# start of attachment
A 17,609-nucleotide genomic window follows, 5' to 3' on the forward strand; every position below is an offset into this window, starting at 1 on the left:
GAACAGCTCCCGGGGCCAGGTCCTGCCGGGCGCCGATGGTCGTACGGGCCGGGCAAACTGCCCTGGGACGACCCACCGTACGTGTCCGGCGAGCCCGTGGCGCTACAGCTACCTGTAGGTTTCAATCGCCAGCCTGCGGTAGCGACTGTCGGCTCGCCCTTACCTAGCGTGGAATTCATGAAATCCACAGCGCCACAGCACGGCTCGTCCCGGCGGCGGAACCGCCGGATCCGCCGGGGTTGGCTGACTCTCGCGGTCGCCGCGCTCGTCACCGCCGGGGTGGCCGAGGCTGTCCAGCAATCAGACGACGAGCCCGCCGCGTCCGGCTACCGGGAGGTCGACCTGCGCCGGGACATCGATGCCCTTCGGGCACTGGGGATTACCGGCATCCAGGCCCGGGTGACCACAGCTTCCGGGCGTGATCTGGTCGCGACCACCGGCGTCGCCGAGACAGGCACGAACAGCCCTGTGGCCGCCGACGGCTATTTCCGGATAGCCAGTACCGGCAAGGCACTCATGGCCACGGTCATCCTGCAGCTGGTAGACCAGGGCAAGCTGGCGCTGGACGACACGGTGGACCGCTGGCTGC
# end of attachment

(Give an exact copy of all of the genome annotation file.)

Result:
A 17,609-nucleotide genomic window follows, 5' to 3' on the forward strand; every position below is an offset into this window, starting at 1 on the left:
GAACAGCTCCCGGGGCCAGGTCCTGCCGGGCGCCGATGGTCGTACGGGCCGGGCAAACTGCCCTGGGACGACCCACCGTACGTGTCCGGCGAGCCCGTGGCGCTACAGCTACCTGTAGGTTTCAATCGCCAGCCTGCGGTAGCGACTGTCGGCTCGCCCTTACCTAGCGTGGAATTCATGAAATCCACAGCGCCACAGCACGGCTCGTCCCGGCGGCGGAACCGCCGGATCCGCCGGGGTTGGCTGACTCTCGCGGTCGCCGCGCTCGTCACCGCCGGGGTGGCCGAGGCTGTCCAGCAATCAGACGACGAGCCCGCCGCGTCCGGCTACCGGGAGGTCGACCTGCGCCGGGACATCGATGCCCTTCGGGCACTGGGGATTACCGGCATCCAGGCCCGGGTGACCACAGCTTCCGGGCGTGATCTGGTCGCGACCACCGGCGTCGCCGAGACAGGCACGAACAGCCCTGTGGCCGCCGACGGCTATTTCCGGATAGCCAGTACCGGCAAGGCACTCATGGCCACGGTCATCCTGCAGCTGGTAGACCAGGGCAAGCTGGCGCTGGACGACACGGTGGACCGCTGGCTGC